AN INCORRECTLY positioned section of travelling formwork was this week thought to have triggered a catastrophic temporary works collapse during construction of a motorway bridge in Spain in November.
Failure to position the formwork properly is assumed to have caused it to overbalance and crash to the ground, killing six workers and injuring three others.
The collapse took place near the town of Almuñécar in southern Spain at 3:35pm on 7 November. Five Portuguese workers and one Spanish worker died falling from the structure.
Ahead of the collapse, deck contractor Puentas y Calzadas was preparing to move a massive travelling formwork system that was being used to cast a 60m section of the 500m viaduct deck.
The travelling formwork system was moving from west to east as contractors cast the deck. It comprised a railmounted mobile shutter resting on parallel steel trusses, which spanned 130m between the piers on either side of the central arch.
Each pier was fitted with supporting saddles. A specially adapted saddle was also slung around the crown of the arch.
British bridge experts who examined photographs taken before, during and after the collapse said they believed the contractor was moving the temporary works to the east across the central arch section ahead of a concrete pour.
Usual practice would allow the travelling shutter to move to the far end of the support trusses before they are, in turn, moved beneath it into their next position (see box). Piers would normally be close enough to each other to allow the trusses to straddle three at once.
This is thought to have been the case for the rest of the viaduct, where the piers were spaced closer together at 100m intervals.
But at the arch, the distance between the piers and the arch crown was thought too great to allow the trusses to rest on all three supports at once.
As a result, the contractor would have to align the central load-bearing section of the support trusses to span from the western pier to the arch crown, so that it could cast the western half of the arch-supported deck (see diagram).
Photographs taken just before the collapse show that the contractor was attempting to centre the travelling shutter above the arch crown before moving the support trusses forward to bridge the next span.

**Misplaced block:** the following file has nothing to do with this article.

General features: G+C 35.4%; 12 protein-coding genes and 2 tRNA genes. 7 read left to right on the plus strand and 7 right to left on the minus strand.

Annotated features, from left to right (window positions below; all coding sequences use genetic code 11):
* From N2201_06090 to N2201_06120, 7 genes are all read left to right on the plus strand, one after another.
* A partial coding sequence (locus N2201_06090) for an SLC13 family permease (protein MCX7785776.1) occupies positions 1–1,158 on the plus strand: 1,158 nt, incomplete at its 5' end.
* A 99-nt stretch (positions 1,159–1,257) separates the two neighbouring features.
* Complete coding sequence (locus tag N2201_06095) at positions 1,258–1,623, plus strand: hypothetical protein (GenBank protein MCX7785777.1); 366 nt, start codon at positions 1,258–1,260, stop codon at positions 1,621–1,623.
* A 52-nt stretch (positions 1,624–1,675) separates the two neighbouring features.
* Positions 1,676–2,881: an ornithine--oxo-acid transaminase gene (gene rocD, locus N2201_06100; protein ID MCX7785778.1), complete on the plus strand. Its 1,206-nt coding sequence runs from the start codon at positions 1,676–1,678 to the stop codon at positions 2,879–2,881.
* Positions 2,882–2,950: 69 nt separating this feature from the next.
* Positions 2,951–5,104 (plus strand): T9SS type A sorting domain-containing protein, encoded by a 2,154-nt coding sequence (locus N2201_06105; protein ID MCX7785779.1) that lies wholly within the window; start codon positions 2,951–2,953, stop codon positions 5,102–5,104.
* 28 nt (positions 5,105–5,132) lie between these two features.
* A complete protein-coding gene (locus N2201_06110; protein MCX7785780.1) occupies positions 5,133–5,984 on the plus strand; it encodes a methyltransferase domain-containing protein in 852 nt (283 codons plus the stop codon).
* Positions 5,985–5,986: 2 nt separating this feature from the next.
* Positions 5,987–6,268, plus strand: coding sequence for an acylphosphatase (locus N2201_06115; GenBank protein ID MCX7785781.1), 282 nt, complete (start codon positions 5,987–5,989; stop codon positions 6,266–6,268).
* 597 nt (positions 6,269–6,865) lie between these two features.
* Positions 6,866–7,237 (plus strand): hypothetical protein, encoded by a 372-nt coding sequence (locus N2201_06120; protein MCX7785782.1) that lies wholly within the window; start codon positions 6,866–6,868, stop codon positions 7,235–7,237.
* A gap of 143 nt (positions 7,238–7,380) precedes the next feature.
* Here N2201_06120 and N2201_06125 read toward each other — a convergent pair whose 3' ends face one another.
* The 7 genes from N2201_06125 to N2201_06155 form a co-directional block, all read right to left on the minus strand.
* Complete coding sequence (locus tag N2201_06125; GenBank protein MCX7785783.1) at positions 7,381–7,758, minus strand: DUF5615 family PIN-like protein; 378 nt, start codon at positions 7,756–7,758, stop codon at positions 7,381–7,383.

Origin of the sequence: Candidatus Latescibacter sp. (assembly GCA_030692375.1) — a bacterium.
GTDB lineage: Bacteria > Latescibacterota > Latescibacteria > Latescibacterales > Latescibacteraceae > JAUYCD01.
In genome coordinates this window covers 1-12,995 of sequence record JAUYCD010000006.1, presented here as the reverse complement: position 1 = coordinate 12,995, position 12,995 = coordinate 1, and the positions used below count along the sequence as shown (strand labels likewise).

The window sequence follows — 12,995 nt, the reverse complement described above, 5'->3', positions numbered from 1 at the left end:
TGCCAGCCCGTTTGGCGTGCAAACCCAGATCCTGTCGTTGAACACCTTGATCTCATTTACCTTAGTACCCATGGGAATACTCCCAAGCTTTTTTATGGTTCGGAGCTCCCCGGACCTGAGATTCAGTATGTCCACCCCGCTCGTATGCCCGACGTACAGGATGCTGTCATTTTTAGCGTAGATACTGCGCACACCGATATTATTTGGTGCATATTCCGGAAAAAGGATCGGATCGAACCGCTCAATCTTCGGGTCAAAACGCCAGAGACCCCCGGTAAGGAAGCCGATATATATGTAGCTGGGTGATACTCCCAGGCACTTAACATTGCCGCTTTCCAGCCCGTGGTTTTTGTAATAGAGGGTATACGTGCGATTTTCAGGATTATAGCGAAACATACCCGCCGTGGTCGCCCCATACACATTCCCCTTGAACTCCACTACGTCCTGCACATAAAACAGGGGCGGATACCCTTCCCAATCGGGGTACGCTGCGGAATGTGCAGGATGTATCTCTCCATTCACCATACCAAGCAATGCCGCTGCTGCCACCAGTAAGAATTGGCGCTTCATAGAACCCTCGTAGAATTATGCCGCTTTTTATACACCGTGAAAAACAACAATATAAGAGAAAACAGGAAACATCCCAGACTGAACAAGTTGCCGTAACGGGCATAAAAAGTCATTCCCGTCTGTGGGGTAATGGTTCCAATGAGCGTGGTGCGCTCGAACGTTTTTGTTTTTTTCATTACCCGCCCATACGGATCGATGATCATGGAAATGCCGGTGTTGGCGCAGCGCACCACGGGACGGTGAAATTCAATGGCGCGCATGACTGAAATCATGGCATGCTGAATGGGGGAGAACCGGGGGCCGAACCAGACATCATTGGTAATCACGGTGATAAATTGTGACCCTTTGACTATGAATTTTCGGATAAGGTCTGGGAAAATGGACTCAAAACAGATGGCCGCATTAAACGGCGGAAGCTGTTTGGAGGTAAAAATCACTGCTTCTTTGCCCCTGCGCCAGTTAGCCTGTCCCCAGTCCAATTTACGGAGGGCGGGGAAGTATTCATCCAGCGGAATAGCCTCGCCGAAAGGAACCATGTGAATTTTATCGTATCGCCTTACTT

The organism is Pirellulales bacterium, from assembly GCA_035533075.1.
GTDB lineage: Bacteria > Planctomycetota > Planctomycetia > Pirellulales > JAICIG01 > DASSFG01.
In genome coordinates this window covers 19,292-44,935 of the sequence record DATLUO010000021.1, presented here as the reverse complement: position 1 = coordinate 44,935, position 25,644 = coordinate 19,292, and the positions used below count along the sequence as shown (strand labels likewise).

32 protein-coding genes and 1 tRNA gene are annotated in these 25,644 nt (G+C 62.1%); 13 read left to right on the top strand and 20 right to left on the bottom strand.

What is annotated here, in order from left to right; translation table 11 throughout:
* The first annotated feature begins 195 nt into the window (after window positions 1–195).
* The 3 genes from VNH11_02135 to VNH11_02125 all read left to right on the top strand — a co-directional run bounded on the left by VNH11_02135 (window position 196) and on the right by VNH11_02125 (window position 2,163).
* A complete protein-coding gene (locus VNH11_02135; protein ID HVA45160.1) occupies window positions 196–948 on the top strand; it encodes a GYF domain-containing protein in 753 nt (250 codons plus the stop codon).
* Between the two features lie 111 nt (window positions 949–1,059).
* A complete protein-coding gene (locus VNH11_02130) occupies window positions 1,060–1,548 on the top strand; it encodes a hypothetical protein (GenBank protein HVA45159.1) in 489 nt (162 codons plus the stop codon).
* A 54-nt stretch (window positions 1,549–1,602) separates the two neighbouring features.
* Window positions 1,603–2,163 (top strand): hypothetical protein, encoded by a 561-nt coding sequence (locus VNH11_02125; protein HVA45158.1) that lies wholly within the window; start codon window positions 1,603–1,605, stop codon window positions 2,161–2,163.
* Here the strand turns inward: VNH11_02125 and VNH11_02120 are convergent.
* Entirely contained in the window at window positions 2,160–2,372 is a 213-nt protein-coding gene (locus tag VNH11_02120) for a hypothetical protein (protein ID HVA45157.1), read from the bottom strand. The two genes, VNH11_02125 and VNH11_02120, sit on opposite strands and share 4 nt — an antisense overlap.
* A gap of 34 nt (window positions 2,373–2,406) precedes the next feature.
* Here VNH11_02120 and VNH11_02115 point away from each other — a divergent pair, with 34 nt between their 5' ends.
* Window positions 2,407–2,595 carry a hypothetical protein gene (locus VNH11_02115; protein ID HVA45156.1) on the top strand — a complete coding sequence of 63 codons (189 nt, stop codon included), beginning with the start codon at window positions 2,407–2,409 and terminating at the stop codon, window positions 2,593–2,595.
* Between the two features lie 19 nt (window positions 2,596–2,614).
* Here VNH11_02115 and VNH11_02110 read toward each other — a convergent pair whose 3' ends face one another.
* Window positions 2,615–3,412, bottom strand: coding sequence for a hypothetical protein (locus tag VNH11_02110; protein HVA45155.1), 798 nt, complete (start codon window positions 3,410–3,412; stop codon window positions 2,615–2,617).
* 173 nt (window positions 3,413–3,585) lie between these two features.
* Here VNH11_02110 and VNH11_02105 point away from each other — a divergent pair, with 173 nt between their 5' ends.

This would have unloaded the first span and allowed the trusses to be moved without overstressing the tapered ends.
British engineers agreed that while performing the difficult load transfer sequence, a jam may have prevented the shutter from moving, or it may have been incorrectly positioned above the crown.
Photographs taken during the collapse and a first-hand examination of the wreckage show that the west ends of the trusses slipped off their saddles first. They buckled in contact with the ground, with the eastern ends toppling to the south of the structure.
This collapse sequence suggests that the formwork was positioned to the west of the arch crown, causing it to overload the trusses as they were moved to the east. This is thought to have caused the trusses to slip off the saddles at the western pier.
Damage to the bridge deck box girder's side cantilevers indicates that the eastern ends of the trusses were lifted by the weight of the wrongly positioned shuttering.
Launching noses at both ends of the trusses were largely undamaged and showed no signs of buckling or shearing.
This suggests that they came off the western saddle, allowing the trusses to tilt under the weight of the shutters.
Police and Public Works Ministry investigators were this week continuing investigations into the causes of the accident.
Inspectors were unable to comment on the causes of the collapse as NCEI went to press.
The site may remain closed for a year while the wreckage is studied for signs of fatigue and failure.